Steve Jobs was well known for the size of his cojones, but it turns out that his former employer Atari had even better balls than him.
In fact, it was these balls that inspired the first ever Apple mouse, the man who designed the first fruity iRodent has confessed.
Jim Yurchenco, a retired engineer now in his dotage, was part of the design team that worked on the mouse which controlled the Apple Lisa.
He shared a few of his memories with Wired as he prepared to hang up his stylus.
At the time of the Apple mouse saga, Yurchenco was a fresh-faced Stanford graduate working for startup design agency Hovey-Kelley, co-founded by his old university pal David Kelley and one Dean Hovey, who happened to be a friend of Steve Jobs. Yurchenco was tasked with creating a control device after Jobs spotted a Xerox mouse during a tour of its facilities.
“It was obviously way too complicated for what Jobs needed, which was a really low cost, easily manufacturable, reproducible product for consumers,” Yurchenco remembered.
Naturally, what Jobs wanted, Jobs got. Yurchenco went away and analysed the trackball used on Atari arcade games in the hope of designing a better, cheaper mouse. The Atari machine used optics to track the ball's movement, which required fewer moving parts, and was generally simpler than the $400 Xerox gizmo.
In contrast to the arcade giant's ball of joy, the Xerox mouse used a complex mechanism which required a small ball to be pushed down on the tabletop. Its movement was then measured by a complex array of mechanical switches. While this solved the problem, it was still far too complicated to meet Jobs' specification.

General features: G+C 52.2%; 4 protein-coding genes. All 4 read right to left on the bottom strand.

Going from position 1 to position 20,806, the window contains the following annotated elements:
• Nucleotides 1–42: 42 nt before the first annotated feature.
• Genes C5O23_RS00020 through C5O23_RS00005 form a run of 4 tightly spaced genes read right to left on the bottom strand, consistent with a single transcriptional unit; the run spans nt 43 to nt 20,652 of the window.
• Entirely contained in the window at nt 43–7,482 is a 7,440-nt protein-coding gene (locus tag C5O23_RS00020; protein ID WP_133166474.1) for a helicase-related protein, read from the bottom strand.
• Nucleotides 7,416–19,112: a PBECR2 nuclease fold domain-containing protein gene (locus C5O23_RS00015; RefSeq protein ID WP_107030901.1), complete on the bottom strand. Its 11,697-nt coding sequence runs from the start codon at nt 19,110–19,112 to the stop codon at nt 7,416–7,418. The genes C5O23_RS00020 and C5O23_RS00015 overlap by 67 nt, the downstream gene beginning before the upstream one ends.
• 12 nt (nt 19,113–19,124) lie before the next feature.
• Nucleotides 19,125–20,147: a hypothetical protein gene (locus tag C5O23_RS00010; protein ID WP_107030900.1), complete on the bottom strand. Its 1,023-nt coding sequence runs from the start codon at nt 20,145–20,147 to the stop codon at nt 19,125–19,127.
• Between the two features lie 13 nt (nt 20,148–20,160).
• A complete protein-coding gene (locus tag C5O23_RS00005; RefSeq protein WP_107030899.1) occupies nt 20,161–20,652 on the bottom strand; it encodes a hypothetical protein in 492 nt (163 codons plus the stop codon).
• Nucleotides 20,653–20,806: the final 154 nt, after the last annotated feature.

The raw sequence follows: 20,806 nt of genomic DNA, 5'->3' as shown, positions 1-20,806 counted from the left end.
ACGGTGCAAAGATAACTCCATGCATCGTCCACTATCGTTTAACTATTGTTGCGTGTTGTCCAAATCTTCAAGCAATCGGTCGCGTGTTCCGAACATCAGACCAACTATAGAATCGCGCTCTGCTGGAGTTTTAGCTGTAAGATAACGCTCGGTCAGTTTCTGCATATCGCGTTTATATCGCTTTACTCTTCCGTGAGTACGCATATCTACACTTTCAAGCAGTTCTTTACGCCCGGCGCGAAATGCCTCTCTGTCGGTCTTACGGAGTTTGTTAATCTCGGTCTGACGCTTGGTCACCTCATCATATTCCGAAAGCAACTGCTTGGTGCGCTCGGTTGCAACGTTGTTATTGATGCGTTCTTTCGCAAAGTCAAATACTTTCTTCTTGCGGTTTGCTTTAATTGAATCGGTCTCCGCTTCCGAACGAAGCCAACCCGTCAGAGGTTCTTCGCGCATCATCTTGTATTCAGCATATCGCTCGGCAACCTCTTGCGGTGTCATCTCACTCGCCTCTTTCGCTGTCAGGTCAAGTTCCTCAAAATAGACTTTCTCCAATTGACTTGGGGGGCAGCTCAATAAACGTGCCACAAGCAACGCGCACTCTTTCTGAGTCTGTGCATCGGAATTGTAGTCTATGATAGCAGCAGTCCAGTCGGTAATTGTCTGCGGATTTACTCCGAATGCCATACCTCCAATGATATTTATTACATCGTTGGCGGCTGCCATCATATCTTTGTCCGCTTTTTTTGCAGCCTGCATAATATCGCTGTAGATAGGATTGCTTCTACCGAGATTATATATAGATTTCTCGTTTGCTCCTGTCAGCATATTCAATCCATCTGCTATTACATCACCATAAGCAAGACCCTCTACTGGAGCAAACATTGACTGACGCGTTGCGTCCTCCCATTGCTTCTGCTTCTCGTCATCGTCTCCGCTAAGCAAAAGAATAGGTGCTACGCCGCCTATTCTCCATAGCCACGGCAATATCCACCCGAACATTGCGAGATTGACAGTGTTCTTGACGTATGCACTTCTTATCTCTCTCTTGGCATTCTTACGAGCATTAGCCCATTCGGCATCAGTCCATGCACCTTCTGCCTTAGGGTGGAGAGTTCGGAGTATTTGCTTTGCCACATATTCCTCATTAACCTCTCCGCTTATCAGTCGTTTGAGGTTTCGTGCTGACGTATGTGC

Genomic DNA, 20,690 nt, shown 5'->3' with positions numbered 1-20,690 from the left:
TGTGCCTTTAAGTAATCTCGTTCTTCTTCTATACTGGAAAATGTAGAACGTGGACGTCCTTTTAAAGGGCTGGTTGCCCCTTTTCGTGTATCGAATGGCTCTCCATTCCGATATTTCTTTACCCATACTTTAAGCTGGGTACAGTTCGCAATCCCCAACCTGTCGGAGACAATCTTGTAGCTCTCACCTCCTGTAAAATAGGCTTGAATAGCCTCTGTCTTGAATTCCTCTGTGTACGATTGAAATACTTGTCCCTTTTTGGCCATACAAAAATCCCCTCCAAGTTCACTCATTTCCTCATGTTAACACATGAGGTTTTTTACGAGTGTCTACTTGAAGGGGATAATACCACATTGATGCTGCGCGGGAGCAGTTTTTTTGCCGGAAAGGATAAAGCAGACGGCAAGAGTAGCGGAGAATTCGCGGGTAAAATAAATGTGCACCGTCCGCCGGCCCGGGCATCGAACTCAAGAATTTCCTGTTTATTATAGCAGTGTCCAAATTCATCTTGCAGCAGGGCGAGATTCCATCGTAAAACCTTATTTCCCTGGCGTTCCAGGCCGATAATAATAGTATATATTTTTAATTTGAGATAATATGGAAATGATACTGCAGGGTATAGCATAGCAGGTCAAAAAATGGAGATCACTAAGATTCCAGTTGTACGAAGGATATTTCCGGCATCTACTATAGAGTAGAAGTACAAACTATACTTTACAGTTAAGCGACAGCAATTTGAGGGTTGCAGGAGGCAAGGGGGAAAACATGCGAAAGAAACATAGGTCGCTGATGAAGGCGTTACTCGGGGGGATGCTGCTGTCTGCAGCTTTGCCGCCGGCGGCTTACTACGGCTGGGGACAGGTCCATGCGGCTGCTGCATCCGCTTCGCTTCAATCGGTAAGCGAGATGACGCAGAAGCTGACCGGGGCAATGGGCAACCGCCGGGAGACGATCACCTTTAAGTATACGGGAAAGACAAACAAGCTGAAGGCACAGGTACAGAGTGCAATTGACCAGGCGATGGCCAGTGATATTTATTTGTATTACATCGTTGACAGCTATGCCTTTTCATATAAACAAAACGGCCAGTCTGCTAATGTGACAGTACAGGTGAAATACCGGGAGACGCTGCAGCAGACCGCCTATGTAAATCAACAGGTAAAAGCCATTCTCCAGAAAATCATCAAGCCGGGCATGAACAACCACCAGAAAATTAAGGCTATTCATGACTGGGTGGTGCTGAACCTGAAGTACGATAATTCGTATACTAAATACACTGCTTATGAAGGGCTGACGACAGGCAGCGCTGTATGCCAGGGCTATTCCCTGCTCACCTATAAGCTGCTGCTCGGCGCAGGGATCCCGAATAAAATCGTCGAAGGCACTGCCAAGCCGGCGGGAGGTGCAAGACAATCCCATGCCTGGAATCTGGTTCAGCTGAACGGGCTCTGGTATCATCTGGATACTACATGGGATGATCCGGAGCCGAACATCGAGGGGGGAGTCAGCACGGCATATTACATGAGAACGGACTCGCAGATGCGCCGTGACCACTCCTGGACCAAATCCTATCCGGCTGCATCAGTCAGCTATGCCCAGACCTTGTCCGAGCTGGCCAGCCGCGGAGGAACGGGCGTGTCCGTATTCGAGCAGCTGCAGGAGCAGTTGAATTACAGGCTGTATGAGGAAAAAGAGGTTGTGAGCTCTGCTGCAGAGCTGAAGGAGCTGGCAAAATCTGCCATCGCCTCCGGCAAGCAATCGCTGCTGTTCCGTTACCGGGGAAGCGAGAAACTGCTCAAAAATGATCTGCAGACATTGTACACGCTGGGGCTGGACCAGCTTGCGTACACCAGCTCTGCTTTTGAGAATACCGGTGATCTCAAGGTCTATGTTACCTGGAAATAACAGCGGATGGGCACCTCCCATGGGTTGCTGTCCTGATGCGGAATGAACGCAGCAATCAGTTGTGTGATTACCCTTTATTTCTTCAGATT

Yurchenco was, however, impressed by the Atari model and decided to use it as inspiration to create his own model.
Just like so many people we all know and love, the designer wasn't really bothered about pinpoint accuracy - something that is important when assassinating virtual enemies, but not so important when trying to open a word processor.
“Suddenly we realized, you don’t care if it’s accurate!” Yurchenco added. “It’s like driving a car. You don’t look at where you’re turning the steering wheel, you turn the steering wheel until the car goes where you want.”
The relative simplicity of this design meant the mouse was cheaper to produce - a boon for Apple.
“It was a couple of very simple insights, when you get down to it, that drove how the thing would behave,” Yurchenco added. “And that determined how you’d design it.
The resulting design, which used a rolling ball along with light-based detectors, went on to inspire more progeny than even the horniest rodent could hope to leave behind.
“They had a pretty good run. There were probably billions of those suckers made,” Yurchenco snickered. ®